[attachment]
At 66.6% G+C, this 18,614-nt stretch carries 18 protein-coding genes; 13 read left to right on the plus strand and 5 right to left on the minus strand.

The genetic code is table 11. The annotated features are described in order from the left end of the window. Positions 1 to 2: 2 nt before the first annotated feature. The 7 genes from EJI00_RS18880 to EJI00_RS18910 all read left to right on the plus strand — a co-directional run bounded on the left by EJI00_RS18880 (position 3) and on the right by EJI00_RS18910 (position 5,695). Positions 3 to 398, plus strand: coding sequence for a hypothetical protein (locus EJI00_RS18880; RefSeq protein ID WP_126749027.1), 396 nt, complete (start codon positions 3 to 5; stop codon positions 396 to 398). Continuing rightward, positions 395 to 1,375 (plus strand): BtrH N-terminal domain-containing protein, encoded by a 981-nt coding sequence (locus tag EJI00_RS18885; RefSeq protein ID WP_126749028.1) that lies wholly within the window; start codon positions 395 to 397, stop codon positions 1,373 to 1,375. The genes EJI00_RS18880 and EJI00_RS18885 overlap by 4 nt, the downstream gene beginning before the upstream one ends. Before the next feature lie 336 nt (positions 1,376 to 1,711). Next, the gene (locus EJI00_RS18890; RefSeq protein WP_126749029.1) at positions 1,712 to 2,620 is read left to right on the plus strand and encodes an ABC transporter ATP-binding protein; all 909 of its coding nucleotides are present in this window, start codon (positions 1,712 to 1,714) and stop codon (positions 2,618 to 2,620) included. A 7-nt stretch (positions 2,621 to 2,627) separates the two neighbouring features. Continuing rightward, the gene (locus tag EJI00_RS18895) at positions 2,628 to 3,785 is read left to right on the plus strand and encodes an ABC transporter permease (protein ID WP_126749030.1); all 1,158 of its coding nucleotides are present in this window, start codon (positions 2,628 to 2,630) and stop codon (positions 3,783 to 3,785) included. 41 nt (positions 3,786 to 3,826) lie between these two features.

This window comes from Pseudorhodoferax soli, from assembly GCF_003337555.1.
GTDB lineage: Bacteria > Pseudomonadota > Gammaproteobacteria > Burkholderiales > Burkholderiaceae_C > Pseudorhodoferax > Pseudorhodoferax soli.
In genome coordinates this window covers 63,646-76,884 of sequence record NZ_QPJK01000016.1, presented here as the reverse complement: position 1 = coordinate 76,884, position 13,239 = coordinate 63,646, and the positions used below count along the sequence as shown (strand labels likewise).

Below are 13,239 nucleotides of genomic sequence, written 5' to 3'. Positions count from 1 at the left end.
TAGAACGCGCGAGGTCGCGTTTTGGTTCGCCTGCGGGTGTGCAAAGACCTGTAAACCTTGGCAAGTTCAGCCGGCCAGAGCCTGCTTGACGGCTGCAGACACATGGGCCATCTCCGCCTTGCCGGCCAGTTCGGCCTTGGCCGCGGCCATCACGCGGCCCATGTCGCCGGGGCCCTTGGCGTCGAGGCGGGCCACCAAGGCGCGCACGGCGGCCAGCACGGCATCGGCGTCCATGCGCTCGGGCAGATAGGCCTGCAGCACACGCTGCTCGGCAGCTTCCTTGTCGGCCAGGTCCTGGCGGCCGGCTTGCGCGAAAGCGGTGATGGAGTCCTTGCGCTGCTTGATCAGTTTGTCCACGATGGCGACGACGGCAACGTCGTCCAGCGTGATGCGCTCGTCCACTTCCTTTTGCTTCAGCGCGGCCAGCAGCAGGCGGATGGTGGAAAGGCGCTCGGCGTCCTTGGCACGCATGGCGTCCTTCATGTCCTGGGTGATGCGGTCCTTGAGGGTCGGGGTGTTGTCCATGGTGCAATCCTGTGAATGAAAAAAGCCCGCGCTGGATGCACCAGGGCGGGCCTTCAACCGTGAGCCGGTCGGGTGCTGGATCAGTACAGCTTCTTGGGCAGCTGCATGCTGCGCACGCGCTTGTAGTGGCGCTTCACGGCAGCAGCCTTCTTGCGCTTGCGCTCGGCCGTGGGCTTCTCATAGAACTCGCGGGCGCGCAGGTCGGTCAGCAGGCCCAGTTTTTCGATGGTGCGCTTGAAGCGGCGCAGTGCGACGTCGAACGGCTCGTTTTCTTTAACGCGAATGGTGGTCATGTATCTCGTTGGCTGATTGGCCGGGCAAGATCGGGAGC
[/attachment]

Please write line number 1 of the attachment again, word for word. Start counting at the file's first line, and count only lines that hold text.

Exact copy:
At 66.6% G+C, this 18,614-nt stretch carries 18 protein-coding genes; 13 read left to right on the plus strand and 5 right to left on the minus strand.